Get your copy of Horse Gods on Amazon.

Wow, LR, I LOVE horses. In fact, Heartland is one of my favorite TV series of all times. I own 13 out of the 14 seasons already LOL! Certainly wishing you the best of luck and God's blessings on your books!

Hope you enjoyed today's post friends and that you'll check back weekly for Wednesday Words with Friends and Saturday Spotlight.

Until next time take care and God Bless.


Patricia Kiyono said...

What a powerful excerpt! This sounds like a must-read. Thank you so much for telling us about your book!

lrtrovillion said...

Thanks so much, Patricia! Your kind words inspire me to get going on book 3!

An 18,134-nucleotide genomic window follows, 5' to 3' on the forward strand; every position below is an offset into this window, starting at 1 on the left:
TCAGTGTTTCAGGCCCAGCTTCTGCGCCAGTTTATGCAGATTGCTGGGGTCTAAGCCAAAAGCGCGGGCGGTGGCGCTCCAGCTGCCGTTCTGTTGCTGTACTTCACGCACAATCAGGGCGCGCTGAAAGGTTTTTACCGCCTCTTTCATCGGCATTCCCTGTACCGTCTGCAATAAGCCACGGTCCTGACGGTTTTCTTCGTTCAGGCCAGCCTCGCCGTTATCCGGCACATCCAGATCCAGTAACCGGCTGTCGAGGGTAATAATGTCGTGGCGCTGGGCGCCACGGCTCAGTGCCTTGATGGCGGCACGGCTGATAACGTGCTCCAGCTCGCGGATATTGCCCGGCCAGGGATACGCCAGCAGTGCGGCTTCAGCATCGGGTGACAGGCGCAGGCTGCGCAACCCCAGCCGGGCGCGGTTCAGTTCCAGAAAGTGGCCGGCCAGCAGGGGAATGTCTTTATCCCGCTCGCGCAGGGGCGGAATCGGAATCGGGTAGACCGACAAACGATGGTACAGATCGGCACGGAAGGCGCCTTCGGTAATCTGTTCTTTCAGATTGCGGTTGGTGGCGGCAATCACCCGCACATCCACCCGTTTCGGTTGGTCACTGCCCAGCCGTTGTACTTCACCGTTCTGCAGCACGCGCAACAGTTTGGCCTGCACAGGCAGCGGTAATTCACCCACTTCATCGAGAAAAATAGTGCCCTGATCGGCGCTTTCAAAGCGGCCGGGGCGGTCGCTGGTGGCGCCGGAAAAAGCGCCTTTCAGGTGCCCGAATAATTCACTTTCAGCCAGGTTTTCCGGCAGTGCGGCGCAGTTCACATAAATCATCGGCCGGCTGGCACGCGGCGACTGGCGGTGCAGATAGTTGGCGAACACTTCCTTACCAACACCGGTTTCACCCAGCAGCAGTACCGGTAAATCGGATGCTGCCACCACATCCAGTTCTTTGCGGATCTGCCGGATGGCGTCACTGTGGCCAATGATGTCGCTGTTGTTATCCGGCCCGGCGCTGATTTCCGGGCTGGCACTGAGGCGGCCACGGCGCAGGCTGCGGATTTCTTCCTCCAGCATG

Gail Pallotta said...

Thanks for sharing about your book and the excerpt. It sounds very interesting for young adults and adults. Congratulations!

Alina K. Field said...

This was a very compelling excerpt! The story sounds wonderful.

lrtrovillion said...

Thank you so much for all your generous compliments. I'm really thrilled to have had this opportunity to showcase Horse Gods. I hope you'll take a chance and give it a read! My motto is: You never outgrow a great horse story :)

D. V. STONE said...

Your book sounds wonderful. Best of luck with it. D.

Mary Preston said...

This certainly does appeal to me.